We find the foregoing reasoning persuasive, and hold that Code § 18.2-47 supersedes the common law. We shall construe it according to its plain meaning and evident intent. Because it casts its several prohibited acts in the disjunctive, each is independently sufficient to support a conviction. Accordingly, the physical detention of a person, with the intent to deprive him of his personal liberty, by force, intimidation, or deception, without any asportation of the victim from one place to another, is sufficient. Because Scott's announced intent when breaking into the Amburgy apartment, coupled with inferences properly drawn from the surrounding circumstances, included all of the requisite elements of abduction, the evidence was sufficient to support his conviction of statutory burglary with intent to commit abduction.

We recognize, as we did in Johnson, that in rape, robbery, and assault cases there is usually some detention, and often a seizure, of the victim. The constitutional problems which may be created by such an overlapping of crimes are, however, not before us for decision in this case.

Scott also contends that the trial court erred in admitting evidence that, after abducting Loretta Kennedy from the apartment in Virginia, he then committed rape upon her in Tennessee. He argues that this evidence of a crime outside the court's jurisdiction so inflamed the jury that he was, in effect, punished for the Tennessee crime as well as that for which he was on trial, as shown by the maximum penalty he received. We disagree.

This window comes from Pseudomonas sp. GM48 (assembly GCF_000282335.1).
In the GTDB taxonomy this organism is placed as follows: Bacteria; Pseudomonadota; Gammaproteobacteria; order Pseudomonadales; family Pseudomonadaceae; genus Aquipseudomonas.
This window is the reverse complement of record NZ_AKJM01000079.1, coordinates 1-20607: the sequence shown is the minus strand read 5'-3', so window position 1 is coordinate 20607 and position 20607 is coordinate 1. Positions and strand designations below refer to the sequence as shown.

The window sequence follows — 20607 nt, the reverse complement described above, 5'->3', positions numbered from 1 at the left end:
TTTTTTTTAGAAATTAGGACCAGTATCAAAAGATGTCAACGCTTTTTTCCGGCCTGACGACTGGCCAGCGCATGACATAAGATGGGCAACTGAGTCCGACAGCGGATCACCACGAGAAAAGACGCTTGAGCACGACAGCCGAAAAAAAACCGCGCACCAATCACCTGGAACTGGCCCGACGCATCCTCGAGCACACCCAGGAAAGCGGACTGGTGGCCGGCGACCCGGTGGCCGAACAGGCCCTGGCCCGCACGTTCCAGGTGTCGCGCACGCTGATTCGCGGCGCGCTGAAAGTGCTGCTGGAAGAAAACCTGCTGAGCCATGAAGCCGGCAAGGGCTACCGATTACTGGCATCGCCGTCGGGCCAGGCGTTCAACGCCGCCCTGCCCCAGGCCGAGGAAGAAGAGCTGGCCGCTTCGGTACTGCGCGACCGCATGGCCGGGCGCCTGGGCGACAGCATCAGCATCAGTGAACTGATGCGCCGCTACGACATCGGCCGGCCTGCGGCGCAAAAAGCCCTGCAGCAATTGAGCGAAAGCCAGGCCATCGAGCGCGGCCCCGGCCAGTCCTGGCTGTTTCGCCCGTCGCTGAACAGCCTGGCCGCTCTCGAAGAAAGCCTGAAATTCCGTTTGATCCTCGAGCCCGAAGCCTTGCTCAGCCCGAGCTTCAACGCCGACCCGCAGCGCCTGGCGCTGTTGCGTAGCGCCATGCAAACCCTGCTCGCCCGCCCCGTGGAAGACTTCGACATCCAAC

*577 Where a course of criminal conduct is continuous and interwoven, consisting of a series of related crimes, the perpetrator has no right to have the evidence "sanitized" so as to deny the jury knowledge of all but the immediate crime for which he is on trial. The fact-finder is entitled to all of the relevant and connected facts, including those which followed the commission of the crime on trial, as well as those which preceded it; even though they may show the defendant guilty of other offenses. Harris v. Commonwealth, 211 Va. 742, 180 S.E.2d 520 (1971); Williams v. Commonwealth, 208 Va. 724, 160 S.E.2d 781 (1968); Timmons v. Commonwealth, 204 Va. 205, 129 S.E.2d 697 (1963); Rees v. Commonwealth, 203 Va. 850, 127 S.E.2d 406 (1962); Walker v. Commonwealth, 28 Va. (1 Leigh) 574, 576-77 (1829). See also Tuggle v. Commonwealth, 228 Va. ___, ___, 323 S.E.2d 539, 545 (1984) (this day decided). Evidence of such connected criminal conduct is often relevant to show motive, method, and intent. Indeed, it may be the only way in which such matters may be shown, as was the case here. Even where another crime is not inextricably linked with the offense on trial, it may nevertheless be proved if it shows the conduct and feeling of the accused toward his victim, his motive, intent, plan or scheme, or any other relevant element of the offense on trial. Kirkpatrick v. Commonwealth, 211 Va. 269, 176 S.E.2d 802 (1970).